PALMETTO — Mary and Joseph and Baby Jesus didn’t have to wear down jackets after all for this season’s performance of Sardis Baptist Church’s outside nativity.
Foul December weather of sleet and up to 6 inches of snow south of Atlanta brought the normally warm weather event to a screeching halt earlier this month. But a rescheduled telling of the Christmas story came off without a hitch with cool-but-acceptable weather last weekend.
“Two years ago when we had our first performance the weather was just perfect,” says Jami Wall, who wrote the narrative. “The actors were very comfortable and even wore sandals and such. The temperature was in the 70s, very biblical,” she relates.
“It was just perfect.”
But this year’s unexpected winter storm, which brought more than 10 inches or snow to Marietta and points further north to the state line, changed all that.
Before the storm hit, Wall was even a little excited about getting a dusting of snow, as was originally expected. The sudden onslaught of frigid weather changed all of that and made the performance impossible for the actors and those families sitting in 70 folding chairs.
“Our original 2015 performance was such a success we had to put out chairs for the overflow crowd from the community. We even ran out of home baked cookies the first night and our church members were pressed into service baking for much of the next day for the following two performances,” Wall says with a laugh.
Weather turned from excitement to no laughing matter
However, this year’s weather was no laughing matter. The three performances were cancelled and rescheduled for just two on the very next Saturday and Sunday evenings.
Attendance was down as a result but spirits remained high.
In looking back to 2015, pastor’s wife Roxanne Todd added that the small congregation was surprised at the nearly 225 who showed up for the original performances. The church even collected a couple hundred dollars for the Lottie Moon Christmas Offering from people who wanted to make a contribution.
“Our nightly attendance was double the 40 or so we average in Sunday morning attendance and people thanked us for months,” she remembers.
This year’s performance, due to the reduced schedule and still-chilly weather, only saw about a third of the crowd but the gospel was still shared.
“Christmas just snuck up on us last year so we did not have enough time for an encore performance but we didn’t let that happen this year. We are a small church and many of our members are elderly, so we don’t have a lot of actors to pull from,” Todd explained. Resources are limited, if not non-existent.
“Journey to Bethlehem,” as the presentation is called, was the brainchild of the two women who wanted a different approach to the seasonal story. But while operating on a shoestring budget they overcame obstacles that would have stopped others in their tracks.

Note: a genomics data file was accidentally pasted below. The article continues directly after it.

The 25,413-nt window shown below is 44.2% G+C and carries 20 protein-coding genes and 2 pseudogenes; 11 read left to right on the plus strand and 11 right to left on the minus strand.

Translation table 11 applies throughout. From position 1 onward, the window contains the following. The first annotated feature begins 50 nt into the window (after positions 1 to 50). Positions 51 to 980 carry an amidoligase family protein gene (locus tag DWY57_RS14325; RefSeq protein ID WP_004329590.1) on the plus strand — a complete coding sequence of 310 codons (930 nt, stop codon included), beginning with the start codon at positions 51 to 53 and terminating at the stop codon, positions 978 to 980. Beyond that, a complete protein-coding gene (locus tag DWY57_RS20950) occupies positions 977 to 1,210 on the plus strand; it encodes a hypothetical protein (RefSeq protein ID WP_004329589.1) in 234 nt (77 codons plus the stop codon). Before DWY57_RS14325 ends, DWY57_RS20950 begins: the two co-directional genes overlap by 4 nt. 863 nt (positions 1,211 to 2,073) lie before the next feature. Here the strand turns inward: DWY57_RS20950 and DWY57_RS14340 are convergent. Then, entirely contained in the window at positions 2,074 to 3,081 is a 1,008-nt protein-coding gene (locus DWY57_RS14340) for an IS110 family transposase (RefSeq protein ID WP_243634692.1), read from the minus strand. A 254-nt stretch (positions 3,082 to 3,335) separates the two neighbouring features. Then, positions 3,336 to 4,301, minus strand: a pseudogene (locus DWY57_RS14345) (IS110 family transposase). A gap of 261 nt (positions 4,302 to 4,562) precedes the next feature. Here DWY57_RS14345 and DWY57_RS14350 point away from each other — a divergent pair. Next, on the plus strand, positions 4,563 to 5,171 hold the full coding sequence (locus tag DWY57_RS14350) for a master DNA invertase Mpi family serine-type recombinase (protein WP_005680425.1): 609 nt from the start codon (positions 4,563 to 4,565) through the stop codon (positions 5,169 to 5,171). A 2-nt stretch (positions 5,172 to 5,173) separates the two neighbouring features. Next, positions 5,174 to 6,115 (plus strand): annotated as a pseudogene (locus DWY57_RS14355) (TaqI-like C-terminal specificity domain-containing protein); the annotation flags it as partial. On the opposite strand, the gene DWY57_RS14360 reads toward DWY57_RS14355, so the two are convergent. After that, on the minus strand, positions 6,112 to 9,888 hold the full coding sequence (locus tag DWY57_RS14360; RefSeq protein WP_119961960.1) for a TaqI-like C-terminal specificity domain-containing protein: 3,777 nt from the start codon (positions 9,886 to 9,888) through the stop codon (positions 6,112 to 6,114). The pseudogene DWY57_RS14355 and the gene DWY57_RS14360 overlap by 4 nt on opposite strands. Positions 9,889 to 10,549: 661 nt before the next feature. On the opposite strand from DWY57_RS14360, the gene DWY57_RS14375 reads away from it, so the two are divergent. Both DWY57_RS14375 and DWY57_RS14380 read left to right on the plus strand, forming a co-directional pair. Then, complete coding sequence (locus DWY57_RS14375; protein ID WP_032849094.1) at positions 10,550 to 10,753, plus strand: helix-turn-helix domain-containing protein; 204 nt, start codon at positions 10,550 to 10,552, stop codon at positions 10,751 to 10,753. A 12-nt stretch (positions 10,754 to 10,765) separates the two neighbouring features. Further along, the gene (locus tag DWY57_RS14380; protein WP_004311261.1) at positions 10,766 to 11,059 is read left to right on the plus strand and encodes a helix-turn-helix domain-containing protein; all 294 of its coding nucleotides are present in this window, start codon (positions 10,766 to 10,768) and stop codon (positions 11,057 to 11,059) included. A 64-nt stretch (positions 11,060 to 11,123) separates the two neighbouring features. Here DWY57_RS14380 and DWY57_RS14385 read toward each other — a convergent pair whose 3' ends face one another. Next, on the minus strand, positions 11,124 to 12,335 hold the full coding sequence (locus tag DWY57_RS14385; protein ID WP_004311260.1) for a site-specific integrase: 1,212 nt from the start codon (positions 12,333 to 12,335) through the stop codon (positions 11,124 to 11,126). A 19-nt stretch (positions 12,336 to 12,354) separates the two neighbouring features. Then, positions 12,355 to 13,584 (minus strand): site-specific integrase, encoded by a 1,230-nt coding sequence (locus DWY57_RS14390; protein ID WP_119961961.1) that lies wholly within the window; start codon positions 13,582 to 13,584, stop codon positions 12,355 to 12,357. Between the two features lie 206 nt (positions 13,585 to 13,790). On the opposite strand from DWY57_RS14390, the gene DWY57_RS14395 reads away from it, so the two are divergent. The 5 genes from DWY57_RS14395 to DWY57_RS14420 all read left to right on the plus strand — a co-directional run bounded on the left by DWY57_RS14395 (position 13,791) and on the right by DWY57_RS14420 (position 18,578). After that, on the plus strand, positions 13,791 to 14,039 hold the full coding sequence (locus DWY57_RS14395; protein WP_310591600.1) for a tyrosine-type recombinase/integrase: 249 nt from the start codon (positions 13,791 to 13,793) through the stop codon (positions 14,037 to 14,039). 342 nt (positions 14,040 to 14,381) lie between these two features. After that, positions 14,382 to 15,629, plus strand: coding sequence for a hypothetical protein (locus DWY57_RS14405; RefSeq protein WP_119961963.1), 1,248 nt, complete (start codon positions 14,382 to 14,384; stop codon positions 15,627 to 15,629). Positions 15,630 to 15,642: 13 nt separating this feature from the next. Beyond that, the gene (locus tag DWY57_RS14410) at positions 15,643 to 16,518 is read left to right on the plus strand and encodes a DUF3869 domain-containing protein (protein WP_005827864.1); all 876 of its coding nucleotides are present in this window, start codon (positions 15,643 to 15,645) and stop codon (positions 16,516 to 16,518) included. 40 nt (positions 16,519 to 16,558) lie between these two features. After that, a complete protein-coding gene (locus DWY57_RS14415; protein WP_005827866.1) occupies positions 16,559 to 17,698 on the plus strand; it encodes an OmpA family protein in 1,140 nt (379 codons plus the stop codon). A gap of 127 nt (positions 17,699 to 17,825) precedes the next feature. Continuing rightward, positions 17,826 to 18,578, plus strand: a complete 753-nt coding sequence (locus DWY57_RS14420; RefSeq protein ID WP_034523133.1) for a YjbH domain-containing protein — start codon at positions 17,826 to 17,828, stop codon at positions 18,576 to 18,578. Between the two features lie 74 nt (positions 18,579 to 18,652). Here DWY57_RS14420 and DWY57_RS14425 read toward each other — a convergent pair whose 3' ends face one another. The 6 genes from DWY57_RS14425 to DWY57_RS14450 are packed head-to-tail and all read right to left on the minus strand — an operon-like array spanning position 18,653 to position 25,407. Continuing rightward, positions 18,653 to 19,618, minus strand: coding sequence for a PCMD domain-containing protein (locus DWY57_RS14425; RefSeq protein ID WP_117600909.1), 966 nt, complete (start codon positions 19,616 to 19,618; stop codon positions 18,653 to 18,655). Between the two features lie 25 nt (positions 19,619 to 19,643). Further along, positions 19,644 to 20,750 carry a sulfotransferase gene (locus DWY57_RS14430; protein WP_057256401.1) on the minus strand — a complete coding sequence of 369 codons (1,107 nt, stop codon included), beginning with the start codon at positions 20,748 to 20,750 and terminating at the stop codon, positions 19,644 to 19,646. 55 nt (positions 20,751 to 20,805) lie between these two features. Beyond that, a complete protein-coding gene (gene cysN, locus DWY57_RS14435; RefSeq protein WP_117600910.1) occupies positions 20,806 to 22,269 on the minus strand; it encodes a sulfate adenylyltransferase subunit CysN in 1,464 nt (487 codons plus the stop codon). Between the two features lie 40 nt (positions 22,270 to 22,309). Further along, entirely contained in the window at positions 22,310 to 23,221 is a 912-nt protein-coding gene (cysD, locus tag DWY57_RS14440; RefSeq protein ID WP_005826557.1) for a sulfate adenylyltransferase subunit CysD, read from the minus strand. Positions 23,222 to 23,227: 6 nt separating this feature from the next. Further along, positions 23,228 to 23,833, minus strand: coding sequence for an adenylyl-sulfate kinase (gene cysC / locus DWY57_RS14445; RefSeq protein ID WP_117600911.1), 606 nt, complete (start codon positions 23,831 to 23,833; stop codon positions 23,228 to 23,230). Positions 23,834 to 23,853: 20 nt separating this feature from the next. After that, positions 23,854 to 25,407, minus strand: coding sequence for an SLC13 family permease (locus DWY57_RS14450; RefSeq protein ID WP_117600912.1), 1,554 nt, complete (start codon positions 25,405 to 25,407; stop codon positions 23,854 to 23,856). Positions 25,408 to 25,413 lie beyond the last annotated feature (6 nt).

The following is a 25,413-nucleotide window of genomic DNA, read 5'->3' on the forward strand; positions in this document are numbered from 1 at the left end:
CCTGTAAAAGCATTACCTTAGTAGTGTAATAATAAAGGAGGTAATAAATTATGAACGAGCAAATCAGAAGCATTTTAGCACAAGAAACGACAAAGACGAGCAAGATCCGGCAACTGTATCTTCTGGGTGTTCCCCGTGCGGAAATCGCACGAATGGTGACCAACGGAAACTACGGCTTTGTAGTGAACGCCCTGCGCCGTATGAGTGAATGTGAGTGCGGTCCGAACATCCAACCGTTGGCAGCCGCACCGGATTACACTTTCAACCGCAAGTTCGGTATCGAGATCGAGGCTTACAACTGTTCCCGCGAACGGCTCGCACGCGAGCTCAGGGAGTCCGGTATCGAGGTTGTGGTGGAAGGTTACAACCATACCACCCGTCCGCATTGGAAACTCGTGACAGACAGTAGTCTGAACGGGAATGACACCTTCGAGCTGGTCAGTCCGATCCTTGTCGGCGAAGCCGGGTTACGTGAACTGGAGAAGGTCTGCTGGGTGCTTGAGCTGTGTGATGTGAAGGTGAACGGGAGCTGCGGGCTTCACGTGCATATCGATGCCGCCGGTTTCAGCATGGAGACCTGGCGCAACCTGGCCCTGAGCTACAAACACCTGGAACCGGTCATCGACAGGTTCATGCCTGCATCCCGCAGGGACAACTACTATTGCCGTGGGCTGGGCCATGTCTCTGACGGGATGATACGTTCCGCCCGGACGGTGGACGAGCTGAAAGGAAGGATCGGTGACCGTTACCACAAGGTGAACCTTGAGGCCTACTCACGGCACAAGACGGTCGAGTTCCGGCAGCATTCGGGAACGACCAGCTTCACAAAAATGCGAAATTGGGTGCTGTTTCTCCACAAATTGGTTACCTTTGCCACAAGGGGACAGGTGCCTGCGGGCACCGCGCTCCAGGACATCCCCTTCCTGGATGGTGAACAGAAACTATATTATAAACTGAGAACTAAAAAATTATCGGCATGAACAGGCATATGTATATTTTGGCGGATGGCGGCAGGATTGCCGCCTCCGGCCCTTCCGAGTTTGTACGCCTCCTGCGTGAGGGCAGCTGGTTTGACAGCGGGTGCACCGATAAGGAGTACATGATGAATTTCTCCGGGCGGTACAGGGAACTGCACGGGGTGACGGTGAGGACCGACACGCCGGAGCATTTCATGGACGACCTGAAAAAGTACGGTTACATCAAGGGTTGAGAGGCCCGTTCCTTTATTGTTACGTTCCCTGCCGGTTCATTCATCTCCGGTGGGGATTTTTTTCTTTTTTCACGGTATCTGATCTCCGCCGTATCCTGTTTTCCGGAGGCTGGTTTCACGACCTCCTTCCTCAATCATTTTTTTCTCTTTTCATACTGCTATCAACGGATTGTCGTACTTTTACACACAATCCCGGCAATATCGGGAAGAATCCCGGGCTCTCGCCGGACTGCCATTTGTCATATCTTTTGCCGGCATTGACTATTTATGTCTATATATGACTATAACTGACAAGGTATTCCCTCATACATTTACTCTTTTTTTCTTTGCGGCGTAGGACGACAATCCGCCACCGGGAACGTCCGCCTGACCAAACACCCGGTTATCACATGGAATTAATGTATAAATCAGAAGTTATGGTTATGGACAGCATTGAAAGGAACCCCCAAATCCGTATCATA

Even though the church is literally located in the middle of a cow pasture, there were no animals in the production. Rather than a drive-by living nativity, guests sat in chairs and watched the 15 actors move between portions of one long scene. The church pavilion across the street provided solid footing for the chairs and the audience looking out onto the production.
As in the past, guests were treated to hot chocolate and baked goods in a small heated room dubbed the Bethlehem Café.
Wall, the choir director and music/worship leader, wrote the narrative in about a month with input from Todd.
“I wrote it in a rhyming, sing-song style similar to Dr. Seuss but with an obvious more serious approach,” Wall says. “I had never been to a drive-through nativity until after we presented ours because I didn’t want any pre-conceived ideas as I wrote.”
Resources were limited but the spirit was not
A limited budget is an understatement. The manger was built out of wooden pallets and scenes were constructed from old doors found in her grandmother’s basement.
“We just used stuff laying around; we didn’t have a budget to purchase anything.”
With such limited resources but an unlimited spirit, church volunteers reconstructed that original set from two years ago. The audience looked out from their chairs onto Joseph’s house, Mary’s house, which also doubled as the Innkeepers’ house with a different lighting effect. Caesar made his mighty pronouncements while standing on a couple of pallets between two columns.
Special lighting carried the story through the set as the actors transitioned between the scenes. Wall narrated and a couple of solos rounded out the 40-minute presentation.
“The whole purpose was to tell the story of Christ from a baby in a manger to a Savior on a cross … that He was born so He could die for our sins,” Wall explained.
And the Holy Family, aided by a cast of shopkeepers, townspeople, and angels, did just that in grand fashion.
Rick Todd has served as bivocational pastor of Sardis Baptist Church in Palmetto for nearly 5 years. The rural congregation was founded in 1875 and for decades had services only one weekend a month. In 1935 services were doubled to twice a month; records show that as late as 1947 horses and wagons were still used as the primary method of transportation. The outside pavilion, which was constructed in 2008, has become a hub of community activity for any residents for family picnics, reunions, and birthday/anniversary celebrations and serves as an outreach tool by the church.